Wheels: Hardness & Sizes
The Roll-Line Urethane wheels, are incredible wheels which utilize Large, very Strong, & Lightweight Hub. This hub provides a thinner Tire Tread or wheel compound, similar in concept to a Low Rider tire on your car, and provides great GRIP and incredible ROLL, because there is very little or no Tread Compression, of the Urethane material as it heats up from friction with the Skating surface.
This combination of a very good Gripping wheel Compound, and a large Hub that provides the ROLL, and gives the Roll-Line Urethane Dance, FreeStyle, Hockey, Speed, or General Purpose wheels with wonderful characteristics of very Good Grip and Great Roll and a bonus of being Lightweight!!!
The Wheels have 2 numbers on them that count.
1. The Wheel Hardness is measured on the Shore scale:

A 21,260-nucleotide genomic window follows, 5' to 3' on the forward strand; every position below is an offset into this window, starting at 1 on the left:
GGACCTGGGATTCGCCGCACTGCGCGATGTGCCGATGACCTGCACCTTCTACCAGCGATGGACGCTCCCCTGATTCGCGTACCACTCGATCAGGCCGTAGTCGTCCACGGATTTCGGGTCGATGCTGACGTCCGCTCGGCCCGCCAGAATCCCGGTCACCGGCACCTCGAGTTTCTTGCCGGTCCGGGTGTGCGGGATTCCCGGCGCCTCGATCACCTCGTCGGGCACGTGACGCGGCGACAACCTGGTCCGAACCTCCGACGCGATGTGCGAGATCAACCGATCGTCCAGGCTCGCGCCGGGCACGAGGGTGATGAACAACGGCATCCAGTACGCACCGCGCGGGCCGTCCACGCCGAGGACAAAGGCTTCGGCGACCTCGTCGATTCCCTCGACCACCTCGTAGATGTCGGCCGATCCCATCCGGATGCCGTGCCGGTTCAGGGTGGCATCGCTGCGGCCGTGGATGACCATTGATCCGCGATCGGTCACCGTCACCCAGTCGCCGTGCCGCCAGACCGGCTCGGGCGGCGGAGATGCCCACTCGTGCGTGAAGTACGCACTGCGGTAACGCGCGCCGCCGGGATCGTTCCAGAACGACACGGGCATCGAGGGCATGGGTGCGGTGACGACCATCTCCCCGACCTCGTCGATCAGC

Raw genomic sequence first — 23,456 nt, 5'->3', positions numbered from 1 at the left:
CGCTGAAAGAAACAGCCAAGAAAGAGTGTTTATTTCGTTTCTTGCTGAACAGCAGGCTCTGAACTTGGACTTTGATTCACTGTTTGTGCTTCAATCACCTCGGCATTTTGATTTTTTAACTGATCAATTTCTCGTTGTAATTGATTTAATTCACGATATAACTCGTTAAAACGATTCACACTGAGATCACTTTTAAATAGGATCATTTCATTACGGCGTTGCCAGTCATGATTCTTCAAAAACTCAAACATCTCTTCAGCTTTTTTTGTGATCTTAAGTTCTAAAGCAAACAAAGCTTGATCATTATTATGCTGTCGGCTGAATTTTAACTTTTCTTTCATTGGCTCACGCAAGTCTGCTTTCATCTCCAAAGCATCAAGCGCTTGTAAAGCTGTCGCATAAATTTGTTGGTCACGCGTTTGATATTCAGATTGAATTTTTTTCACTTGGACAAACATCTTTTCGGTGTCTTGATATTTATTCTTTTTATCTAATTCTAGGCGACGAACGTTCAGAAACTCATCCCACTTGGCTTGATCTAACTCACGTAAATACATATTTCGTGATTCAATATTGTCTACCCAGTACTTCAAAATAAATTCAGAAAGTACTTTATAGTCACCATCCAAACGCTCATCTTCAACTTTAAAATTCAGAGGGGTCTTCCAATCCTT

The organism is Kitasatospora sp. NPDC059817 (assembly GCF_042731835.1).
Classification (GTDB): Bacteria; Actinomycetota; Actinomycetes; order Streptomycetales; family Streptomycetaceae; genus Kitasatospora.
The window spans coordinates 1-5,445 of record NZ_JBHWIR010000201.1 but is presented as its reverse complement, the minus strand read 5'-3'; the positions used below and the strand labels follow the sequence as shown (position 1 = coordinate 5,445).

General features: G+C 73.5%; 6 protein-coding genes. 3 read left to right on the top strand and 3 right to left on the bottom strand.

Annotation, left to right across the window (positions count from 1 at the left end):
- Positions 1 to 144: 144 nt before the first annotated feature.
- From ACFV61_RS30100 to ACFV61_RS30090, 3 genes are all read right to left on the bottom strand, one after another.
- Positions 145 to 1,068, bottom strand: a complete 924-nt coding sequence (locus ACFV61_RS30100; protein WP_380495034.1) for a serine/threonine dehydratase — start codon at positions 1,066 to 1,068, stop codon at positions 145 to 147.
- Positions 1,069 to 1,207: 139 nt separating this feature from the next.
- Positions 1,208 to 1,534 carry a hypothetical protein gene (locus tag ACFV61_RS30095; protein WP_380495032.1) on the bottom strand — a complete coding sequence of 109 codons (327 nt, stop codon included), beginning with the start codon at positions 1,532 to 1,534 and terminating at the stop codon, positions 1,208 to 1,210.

Either on the “D” scale or the “A” scale
“D” scales are for hardnesses of Plastic Compound Wheels
“A” scales are for hardnesses of Urethane Compound Wheels
The lower the Number the – Softer the Wheel Provides More Grip with a little Less Roll
The higher the Number the – Harder the Wheel Provides a little Less Grip with More Roll
2. The Wheel Diameter is measured in millimeters
55mm and 57mm are used for FreeStyle skating, primarily. (the 55mm are based on a lowering of the center of gravity)
63mm are used for Dance Wheels, Derby and General Skating
63mm are used for the LARGE Figure Circles
61mm and 62mm are used for Hockey and Speed (are based on just a small lowering of the center of gravity)
60mm are used for LOOPS
The Hardnesses between the US and Europe do not exactly line up
US 101A would be most like a Grease 95A
US 103A would be most like a Grease 97A
Roll-Line most often provides 4 or more Hardnesses in each Style of Wheels